Y ‘Swimhiker’

Byddai sgwrs gwrtais rhwng gwirfoddolwyr, sy’n clirio sbwriel ar Gamlas Abertawe, â cherddwr y llwybr halio pob tro yn cynnwys y cwestiwn, ‘Pa mor bell ydych chi wedi cerdded?’ Pan fydd y sgwrs yn digwydd ar ein camlas ni, nid ydych yn disgwyl yr ateb, “o Landudno, tua 175 milltir i’r gogledd”. Ond dyna’r union ateb a gafodd Sharon a fi gan heiciwr wrth i ni gymryd hoe o lusgo chwyn y gamlas ychydig i’r dde o Barc Coed Gwilym yng Nghlydach. Peter Hayes oedd y cerddwr, gwarbaciwr brwdfrydig ac, fel y darganfyddais yn ddiweddarach, nofiwr dewr iawn. Hwn oedd y deuddegfed diwrnod o’i daith o Landudno i Fae Rhosilli er, gan ei fod yn gorfod teithio ar drên o’i gartref yn Durham i Ogledd Cymru, dyma’r trydydd ar ddeg i ddweud y gwir.

Dywedodd y byddai’n cerdded i Abertawe ac yna’n parhau ar hyd yr arfordir i Fae Rhosilli lle byddai’n nofio. Tynnais lun o Sharon a Peter ac yna cychwynnodd ein hymwelwr unwaith eto ar hyd lwybrau’r camlesi, afonydd a beicio i Abertawe. Cefais fy nghyfareddu gan ein cyfarfod a chan fod gennyf ei enw ac enw ei dref enedigol, gwnes ychydig o waith ymchwil. Mae’n amlwg bod Peter Hayes, yn Uwch Ddarlithydd mewn Hanes ym Mhrifysgol Sunderland ond, yn fwy diddorol fyth, ef yw un o’r grymoedd y tu ôl i’r cynnydd ym mhoblogrwydd ‘Swimhiking’. Yn syml, mae hyn yn golygu eich bod chi’n dechrau cerdded a phan fyddwch chi’n cyrraedd afon, llyn neu gorff o ddŵr, nid ydych chi’n cerdded o’i gwmpas ond yn nofio ar eu traws. Anfantais fawr o’r fath yma o deithio yng nghefn gwlad yw bod gennych ddillad gwlyb iawn, yn ogystal, wrth gwrs, y risg o foddi. Arweiniodd hyn at rôl ganolog Peter Hayes yn hanes ‘Swimhiking': Dyluniodd y ‘Swimsac’. Sach deithio yw e yn y bôn, gyda thu mewn ‘waterproof” (i gadw dillad yn sych) a sachau arnofio ar gyfer cydbwysedd a dosbarthiad pwysau. 

Yna dechreuodd y jyggernaut ‘Swimhiking’ ennill momentwm yn Ardal y Llynnoedd, lle mae digonedd o ddyfrffyrdd a llwybrau cerdded. Erbyn 2005 roedd Peter Hayes wedi creu’r her ‘Round Frog Graham’, rhediad/cerdded 40 milltir gyda nofio gorfodol ar draws y pedwar llyn mwyaf Cumbria. Roedd Peter bellach yn ‘Swimhiking’ dros ran fwyaf o Ogledd Lloegr, ac aeth ymlaen i ysgrifennu llyfr am yr holl ‘swimhikes’ yr oedd wedi’u cwblhau, dan y teitl ‘Swimhiking in the Lake District and the Northeast of England’. Heb fod yn ddigon hapus â hynny trodd ei sylw wedyn at Ewrop ac mae ei gyfrol ddiweddaraf, ‘Swimhiking in Britain and Europe’ nid yn unig yn gyfrol hynod o ddoniol ac addysgiadol ond hefyd wedi ei ddarlunio’n hyfryd gyda mapiau dyfrlliw o’r llwybrau. Rwy’n meddwl y gallwch chi ddyfalu pwy beintiodd y rheini. Ydy, mae Peter Hayes yn ddyn dawnus iawn. Efallai y gallwn edrych ymlaen at weld hanes ei daith o Landudno i Fae Rhosili yn ei lyfr nesaf.

 PeterHayes1

The Swimhiker

A polite conversation between canal volunteers clearing duck weed and a towpath walker will invariably include the question, ‘How far have you walked?’ When the chat is taking place on the Swansea Canal you are not expecting the answer to be Llandudno, some 175 miles due north. But this is exactly the reply Sharon and I received from a sunburnt back packer as we took a break from drag-forking the canal weeds just south of Coed Gwilym Park in Clydach. The walker was Peter Hayes, an enthusiastic backpacker, and, as I found out later, a very intrepid swimmer. This was the twelfth day of his journey from Llandudno to Rhossili Bay although, as he had had to travel by train from Durham, where he lives, to North Wales, it was technically the thirteenth.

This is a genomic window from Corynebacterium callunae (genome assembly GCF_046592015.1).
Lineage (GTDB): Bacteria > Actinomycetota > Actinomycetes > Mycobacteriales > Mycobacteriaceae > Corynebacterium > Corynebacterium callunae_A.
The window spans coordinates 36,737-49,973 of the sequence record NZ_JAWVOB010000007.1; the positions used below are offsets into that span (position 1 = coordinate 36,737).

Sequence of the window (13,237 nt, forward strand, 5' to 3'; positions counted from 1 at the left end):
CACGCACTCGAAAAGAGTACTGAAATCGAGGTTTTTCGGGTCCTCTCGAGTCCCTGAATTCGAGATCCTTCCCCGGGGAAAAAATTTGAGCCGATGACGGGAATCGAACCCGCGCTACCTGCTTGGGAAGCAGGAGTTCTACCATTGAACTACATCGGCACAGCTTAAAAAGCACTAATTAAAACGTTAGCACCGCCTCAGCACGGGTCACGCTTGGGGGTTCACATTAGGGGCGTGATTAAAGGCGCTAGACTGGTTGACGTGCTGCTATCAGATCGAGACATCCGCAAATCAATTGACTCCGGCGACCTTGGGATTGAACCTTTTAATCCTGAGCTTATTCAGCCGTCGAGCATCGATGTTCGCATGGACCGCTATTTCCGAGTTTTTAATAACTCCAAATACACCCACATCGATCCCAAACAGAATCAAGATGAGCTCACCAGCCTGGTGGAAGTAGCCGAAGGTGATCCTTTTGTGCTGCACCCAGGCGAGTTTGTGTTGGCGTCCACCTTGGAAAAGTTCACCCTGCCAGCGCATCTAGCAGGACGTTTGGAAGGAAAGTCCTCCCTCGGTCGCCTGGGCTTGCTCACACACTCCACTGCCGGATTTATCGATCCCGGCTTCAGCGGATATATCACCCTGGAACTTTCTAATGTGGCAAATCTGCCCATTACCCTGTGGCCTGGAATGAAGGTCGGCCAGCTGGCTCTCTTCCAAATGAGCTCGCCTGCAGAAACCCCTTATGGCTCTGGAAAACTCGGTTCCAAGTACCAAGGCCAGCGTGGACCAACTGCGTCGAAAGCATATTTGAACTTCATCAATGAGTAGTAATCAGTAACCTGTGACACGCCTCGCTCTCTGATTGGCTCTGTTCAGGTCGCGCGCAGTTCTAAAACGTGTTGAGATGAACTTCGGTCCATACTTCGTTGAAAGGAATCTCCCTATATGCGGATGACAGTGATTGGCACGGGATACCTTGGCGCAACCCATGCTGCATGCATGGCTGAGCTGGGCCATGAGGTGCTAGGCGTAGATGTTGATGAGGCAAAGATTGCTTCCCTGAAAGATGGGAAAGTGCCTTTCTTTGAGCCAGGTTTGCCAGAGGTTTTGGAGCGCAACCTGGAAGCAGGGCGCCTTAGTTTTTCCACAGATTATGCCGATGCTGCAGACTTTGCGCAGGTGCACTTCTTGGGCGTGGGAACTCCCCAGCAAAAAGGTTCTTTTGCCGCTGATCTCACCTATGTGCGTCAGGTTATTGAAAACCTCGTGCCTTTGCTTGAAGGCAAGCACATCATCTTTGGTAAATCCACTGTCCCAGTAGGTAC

He said he would walk into Swansea and, then continue along the Gower coast to Worms Head where he would swim in the Bay. Sharon and Peter posed for a photo and then he set off once more along the various footpaths towards Swansea. I was intrigued by our meeting and, as I had his name and that of his home town, I later did some research. Peter Hayes, it turns out, is a Senior History lecturer at Sunderland University but, even more interestingly, is one of the instigators of the rise in popularity of the outdoor pursuit of ‘Swimhiking’. Put simply, this means you start walking and when you reach a river, a lake or body of water, you do not walk round it, but swim across it. The great disadvantage of this approach to rambling is that, apart from the risk of drowning, you have very wet clothes. This led to Peter Hayes’ pivotal part in Swimhiking history. He designed a Swimsac which is basically a ruck sack with a waterproof interior for clothes, and flotation sacs for balance and weight distribution.

The Swimhiking juggernaut then started to gain momentum in the Lake District, where waterway and footpaths are, of course, ten a penny. By 2005 Peter Hayes had created the Frog Graham Round challenge, a 40-mile run/walk with a compulsory swim across four of Cumbria’s larger Lakes. Peter was now ‘swimhiking’ most of Northern England, and he went on to write a book about all the swimhikes that he had completed, entitled ‘Swimhiking in the Lake District and the Northeast of England’. Not content with that he then turned his attention to Europe and his latest book, ‘Swimhiking in Britain and Europe’ is not only a very funny and informative volume but also beautifully illustrated by water colour maps of the routes. I think you can probably guess who painted those. Yes, Peter Hayes is a very talented man. Perhaps, we can look forward to seeing an account of his route from Llandudno to Rhosilli Bay in his next book.

Martin Davies

Cymdeithas Camlas Abertawe, Swansea Canal Society